Core layer 108 is a layer of silicon nitride having thickness t1. One skilled in the art will recognize that the effective refractive index of core layer 108 is determined by its thickness. The thickness, t1, of core layer 108 is selected such that its effective refractive index is much greater than the refractive index of the silicon dioxide of lower cladding layer 106 and upper cladding layer 110. As a result, lower cladding layer 106, core layer 108, and upper cladding layer 110 collectively define a high-contrast waveguide structure.

FIG. 1B depicts a schematic drawing of a cross-sectional view of a conventional surface waveguide having a core layer that is vertically tapered down to a relatively thinner core region in accordance with the prior art.

Waveguide 112 is analogous to waveguide 100; however, waveguide 112 includes transition region 118, which optically couples high-contrast region 116 and low-contrast region 120.

High-contrast region 116 is a portion of waveguide 112 that is substantially identical to waveguide 100, since its constituent layers are unchanged from the layers that compose waveguide 100.

Transition region 118 is a region wherein the thickness of core layer 108 is tapered from its as-deposited thickness, t1, in high-contrast region 116, to the thickness, t2, of low-contrast core 114 to define taper 122. As a result, transition region defines a spotsize converter that enables an adiabatic transition between the relatively smaller mode-field in high-contrast region 116 to the relatively larger mode-field in low-contrast region 120.

Taper 122 is formed by a conventional taper etch, such as shadow-mask etching or gray-scale lithography combined with sacrificial mask etching, wet etching, etc. It should be noted that, in addition to forming taper 122, the taper etch also reduces the thickness of core layer 108 to t2 in low-contrast region 120. The value of t2 is determined by the duration of the taper etch process.

Low-contrast region 120 comprises lower cladding 106, low-contrast core 114, and upper cladding 110. The thickness, t2, of low-contrast core 114 is selected to achieve an effective refractive index for low-contrast core 114 that is only slightly higher than that of the silicon dioxide of lower cladding layer 106 and upper cladding layer 110. As a result, lower cladding layer 106, low-contrast core 114, and upper cladding layer 110 collectively define a low-contrast waveguide structure.

One skilled in the art will recognize that the thickness, t2, of low-contrast core 114 is a critical parameter for waveguide 112 and is determined by the amount of time that core layer 108 is etched during formation of taper 122.

Unfortunately, it is difficult to control the value of t2 using a conventional taper etch for several reasons. First, it is difficult to control etch duration with the accuracy necessary to ensure uniform and repeatable optical characteristics for waveguide 112. Second, variations in each of etch gas flow, etchant concentration, temperature, and chamber pressure can affect the rate at which core layer 108 is etched. Third, variation in etch depth across a wafer is typical, which can result in waveguides fabricated on the same substrate having different optical characteristics.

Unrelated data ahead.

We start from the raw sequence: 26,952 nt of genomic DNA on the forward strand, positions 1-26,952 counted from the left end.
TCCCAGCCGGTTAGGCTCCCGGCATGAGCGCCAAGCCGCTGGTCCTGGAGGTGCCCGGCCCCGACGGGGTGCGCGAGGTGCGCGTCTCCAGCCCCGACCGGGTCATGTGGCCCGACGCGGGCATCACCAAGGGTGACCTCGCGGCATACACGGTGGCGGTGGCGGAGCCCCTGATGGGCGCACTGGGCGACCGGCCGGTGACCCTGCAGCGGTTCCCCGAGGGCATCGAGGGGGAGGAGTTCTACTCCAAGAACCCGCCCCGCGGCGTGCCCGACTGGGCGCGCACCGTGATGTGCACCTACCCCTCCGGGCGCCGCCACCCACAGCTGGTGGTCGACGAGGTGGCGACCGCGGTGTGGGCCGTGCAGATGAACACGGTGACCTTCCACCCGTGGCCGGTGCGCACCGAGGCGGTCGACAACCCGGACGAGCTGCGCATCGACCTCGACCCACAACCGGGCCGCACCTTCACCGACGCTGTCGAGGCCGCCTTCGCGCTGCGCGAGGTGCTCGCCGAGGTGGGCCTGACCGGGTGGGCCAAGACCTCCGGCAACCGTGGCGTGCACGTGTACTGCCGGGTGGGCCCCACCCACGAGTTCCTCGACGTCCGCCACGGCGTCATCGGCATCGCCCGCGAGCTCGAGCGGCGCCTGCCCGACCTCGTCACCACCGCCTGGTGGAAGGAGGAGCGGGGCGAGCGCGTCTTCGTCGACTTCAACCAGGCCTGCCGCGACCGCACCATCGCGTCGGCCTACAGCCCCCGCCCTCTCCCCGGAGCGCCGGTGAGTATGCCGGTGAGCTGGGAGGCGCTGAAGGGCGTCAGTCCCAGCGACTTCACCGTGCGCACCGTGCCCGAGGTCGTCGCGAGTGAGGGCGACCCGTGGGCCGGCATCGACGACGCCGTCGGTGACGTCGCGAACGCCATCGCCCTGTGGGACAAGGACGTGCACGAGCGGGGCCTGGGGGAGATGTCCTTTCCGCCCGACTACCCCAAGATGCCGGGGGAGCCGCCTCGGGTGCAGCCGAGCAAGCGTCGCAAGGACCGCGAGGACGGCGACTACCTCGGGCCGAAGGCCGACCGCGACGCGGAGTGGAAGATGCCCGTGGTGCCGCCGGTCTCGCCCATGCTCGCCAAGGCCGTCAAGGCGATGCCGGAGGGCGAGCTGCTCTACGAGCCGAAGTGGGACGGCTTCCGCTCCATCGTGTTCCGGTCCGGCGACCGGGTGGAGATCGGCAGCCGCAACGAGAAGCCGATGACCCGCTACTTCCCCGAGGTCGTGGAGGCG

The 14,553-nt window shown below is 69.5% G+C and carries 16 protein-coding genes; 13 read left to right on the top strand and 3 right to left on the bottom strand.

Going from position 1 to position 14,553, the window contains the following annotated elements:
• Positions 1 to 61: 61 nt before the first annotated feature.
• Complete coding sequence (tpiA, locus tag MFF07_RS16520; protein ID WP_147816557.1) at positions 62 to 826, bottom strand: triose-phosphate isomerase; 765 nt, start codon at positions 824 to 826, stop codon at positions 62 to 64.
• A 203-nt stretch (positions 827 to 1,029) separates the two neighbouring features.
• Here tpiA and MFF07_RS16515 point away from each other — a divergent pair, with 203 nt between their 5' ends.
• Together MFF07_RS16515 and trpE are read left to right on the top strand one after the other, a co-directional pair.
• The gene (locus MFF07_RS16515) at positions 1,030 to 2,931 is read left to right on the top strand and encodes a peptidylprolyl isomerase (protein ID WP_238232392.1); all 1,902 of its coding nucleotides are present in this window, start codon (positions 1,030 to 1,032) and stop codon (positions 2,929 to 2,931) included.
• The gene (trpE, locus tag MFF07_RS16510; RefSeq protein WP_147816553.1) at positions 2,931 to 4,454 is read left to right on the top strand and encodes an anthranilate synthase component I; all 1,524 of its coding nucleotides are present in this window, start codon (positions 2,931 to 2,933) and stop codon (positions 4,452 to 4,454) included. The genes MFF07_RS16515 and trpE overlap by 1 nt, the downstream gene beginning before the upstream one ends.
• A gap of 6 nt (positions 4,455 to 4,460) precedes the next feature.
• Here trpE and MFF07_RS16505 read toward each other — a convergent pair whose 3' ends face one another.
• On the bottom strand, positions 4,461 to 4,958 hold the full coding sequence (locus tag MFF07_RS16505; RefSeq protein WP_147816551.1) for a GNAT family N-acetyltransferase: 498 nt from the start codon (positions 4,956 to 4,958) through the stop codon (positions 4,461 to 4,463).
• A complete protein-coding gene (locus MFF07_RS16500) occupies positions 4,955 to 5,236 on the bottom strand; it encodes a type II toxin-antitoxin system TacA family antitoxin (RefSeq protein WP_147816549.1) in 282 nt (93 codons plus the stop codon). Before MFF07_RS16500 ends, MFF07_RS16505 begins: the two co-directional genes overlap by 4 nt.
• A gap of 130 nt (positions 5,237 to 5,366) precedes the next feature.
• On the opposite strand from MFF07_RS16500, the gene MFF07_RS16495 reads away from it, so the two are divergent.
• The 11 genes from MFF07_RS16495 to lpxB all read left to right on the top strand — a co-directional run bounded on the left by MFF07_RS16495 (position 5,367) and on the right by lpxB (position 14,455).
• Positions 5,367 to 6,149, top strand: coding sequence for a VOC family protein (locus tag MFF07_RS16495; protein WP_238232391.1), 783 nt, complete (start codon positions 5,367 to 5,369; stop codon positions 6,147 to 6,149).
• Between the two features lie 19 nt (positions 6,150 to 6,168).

In addition, when core layer 108 is etched to reduce its thickness, a residual roughness is commonly defined in surface 124. Surface roughness is a significant contributor to optical propagation loss in a surface waveguide.

It is an aspect of the present invention that the thickness of a low-contrast core can be more tightly controlled by controlling the deposition thickness of the layer from which it is formed, rather than by controlling the amount of the layer removed by etching. It is another aspect of the present invention that by avoiding exposure of this layer to etching, the as-deposited optical quality of the low-contrast core material is preserved. As a result, embodiments of the present invention enable improved repeatability, uniformity, and reduced cost and complexity, as compared to the prior art.

FIGS. 2A-B depict schematic drawings of cross-sectional and top views, respectively, of a portion of a surface waveguide in accordance with an illustrative embodiment of the present invention. Waveguide 200 is a stripe waveguide suitable for conveying light signal 202. Waveguide 200 is formed on substrate 204 and includes high-contrast region 206, transition region 208, and low-contrast region 210.

High-contrast region 206 includes lower cladding layer 212, lower core 214, central core 216, upper core 218, and upper cladding layer 220.

Transition region 208 comprises lower cladding layer 212, lower core 214, central core 216, vertical taper 226, lateral taper 228, and upper cladding layer 220. Transition region 208 enables a spotsize converter that controls the size and shape of the optical mode of light signal 202 as it passes between high-contrast region 206 and low-contrast region 210. As discussed above, spotsize converters having only lateral tapers are known in the prior art; however, the performance of such spotsize converters is limited because they control the size of the mode field primarily in only one dimension. In some embodiments, both a lateral and vertical taper are included in transition region 208. The present invention, therefore, can enable control over the complete profile of the mode field and can yield spotsize converters with improved performance, thus affording some embodiments of the present invention with significant advantage over the prior art.